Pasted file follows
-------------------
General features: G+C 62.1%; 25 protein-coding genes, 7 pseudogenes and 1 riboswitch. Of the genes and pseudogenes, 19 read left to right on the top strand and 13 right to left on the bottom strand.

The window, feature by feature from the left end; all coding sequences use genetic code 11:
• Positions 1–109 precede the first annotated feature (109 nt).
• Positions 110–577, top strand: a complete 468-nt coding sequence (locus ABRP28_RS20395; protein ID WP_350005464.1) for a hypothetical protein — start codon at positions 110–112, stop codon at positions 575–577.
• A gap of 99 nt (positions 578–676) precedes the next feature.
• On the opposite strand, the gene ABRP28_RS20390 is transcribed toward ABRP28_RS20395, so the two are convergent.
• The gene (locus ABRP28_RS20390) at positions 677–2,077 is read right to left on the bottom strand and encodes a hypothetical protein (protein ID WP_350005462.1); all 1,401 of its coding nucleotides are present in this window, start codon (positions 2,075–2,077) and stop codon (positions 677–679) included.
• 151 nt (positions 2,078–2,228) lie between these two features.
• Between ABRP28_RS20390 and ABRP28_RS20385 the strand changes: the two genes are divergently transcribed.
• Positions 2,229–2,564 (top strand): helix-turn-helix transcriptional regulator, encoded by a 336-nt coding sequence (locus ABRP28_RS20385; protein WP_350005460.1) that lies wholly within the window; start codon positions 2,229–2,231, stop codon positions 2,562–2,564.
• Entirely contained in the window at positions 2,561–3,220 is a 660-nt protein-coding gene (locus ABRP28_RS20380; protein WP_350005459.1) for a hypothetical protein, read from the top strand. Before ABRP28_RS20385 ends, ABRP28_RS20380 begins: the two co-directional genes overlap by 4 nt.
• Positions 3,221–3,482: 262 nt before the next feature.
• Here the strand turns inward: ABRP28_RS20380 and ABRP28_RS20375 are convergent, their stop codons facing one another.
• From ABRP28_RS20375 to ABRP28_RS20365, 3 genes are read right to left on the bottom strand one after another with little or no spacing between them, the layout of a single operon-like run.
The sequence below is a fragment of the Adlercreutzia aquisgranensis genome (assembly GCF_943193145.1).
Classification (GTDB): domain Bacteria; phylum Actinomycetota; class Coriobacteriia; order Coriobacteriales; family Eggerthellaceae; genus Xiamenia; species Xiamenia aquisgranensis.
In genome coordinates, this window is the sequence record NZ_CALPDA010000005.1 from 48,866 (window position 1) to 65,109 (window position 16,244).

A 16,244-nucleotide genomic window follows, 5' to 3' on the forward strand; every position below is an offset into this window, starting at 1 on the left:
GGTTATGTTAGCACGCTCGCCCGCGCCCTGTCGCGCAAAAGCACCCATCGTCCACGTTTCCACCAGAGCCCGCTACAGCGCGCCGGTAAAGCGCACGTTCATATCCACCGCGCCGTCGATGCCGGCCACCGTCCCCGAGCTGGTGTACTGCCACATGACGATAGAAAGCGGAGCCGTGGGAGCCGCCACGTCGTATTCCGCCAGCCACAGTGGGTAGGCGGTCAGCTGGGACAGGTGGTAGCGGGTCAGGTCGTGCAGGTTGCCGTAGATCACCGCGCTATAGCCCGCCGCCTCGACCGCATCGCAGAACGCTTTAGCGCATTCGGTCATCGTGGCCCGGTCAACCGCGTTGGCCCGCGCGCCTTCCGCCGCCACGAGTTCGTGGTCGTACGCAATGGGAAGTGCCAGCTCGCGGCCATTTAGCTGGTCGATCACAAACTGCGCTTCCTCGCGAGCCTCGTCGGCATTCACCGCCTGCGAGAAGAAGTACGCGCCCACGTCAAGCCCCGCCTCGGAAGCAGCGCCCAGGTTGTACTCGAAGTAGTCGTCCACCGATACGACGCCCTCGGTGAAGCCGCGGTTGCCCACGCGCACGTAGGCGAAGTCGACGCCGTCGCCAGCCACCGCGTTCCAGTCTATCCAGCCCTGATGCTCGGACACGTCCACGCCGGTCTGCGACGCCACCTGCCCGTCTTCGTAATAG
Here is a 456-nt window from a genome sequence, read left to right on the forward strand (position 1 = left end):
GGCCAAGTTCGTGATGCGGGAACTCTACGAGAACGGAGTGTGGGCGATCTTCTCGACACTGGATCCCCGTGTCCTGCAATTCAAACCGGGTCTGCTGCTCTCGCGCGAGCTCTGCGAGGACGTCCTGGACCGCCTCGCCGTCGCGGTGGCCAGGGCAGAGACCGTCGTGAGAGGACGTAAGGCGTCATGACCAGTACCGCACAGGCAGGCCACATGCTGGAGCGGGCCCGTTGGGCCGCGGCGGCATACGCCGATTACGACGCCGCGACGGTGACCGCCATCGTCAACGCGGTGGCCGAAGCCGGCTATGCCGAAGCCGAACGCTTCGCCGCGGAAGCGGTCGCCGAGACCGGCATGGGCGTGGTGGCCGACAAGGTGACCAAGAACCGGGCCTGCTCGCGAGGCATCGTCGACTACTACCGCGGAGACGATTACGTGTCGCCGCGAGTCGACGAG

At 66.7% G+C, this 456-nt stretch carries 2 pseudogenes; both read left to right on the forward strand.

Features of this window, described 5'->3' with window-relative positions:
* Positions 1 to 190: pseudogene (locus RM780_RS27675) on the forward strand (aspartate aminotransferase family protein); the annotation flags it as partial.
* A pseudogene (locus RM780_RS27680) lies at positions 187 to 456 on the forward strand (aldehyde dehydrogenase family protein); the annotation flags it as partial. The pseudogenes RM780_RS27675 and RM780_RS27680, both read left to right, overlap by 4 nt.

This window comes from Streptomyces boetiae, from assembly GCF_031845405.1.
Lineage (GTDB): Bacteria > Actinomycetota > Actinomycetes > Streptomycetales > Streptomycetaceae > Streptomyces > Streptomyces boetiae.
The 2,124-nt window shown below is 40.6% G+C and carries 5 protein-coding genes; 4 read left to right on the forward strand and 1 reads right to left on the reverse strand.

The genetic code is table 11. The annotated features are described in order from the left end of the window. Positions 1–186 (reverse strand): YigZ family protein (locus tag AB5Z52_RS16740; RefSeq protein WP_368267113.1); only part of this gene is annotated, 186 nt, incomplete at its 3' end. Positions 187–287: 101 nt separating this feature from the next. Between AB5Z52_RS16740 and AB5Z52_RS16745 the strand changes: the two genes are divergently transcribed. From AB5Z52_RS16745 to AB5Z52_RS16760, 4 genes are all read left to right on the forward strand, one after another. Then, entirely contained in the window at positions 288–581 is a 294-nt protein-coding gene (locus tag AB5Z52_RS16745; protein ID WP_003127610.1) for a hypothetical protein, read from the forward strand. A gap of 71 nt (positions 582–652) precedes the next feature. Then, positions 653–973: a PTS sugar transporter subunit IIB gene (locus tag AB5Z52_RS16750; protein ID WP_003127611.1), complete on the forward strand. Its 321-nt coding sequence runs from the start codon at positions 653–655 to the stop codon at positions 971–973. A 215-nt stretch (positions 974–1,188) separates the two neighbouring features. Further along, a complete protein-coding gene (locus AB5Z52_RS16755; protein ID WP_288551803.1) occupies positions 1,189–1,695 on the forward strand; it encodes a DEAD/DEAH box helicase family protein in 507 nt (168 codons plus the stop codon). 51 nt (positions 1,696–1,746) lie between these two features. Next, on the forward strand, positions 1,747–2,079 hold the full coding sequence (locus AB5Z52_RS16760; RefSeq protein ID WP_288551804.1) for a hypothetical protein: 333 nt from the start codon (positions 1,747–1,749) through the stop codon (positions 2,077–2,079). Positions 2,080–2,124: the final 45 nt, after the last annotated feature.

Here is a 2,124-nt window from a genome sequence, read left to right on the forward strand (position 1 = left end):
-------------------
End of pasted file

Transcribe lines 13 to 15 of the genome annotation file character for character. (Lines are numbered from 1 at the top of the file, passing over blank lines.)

• Here the strand turns inward: ABRP28_RS20380 and ABRP28_RS20375 are convergent, their stop codons facing one another.
• From ABRP28_RS20375 to ABRP28_RS20365, 3 genes are read right to left on the bottom strand one after another with little or no spacing between them, the layout of a single operon-like run.
The sequence below is a fragment of the Adlercreutzia aquisgranensis genome (assembly GCF_943193145.1).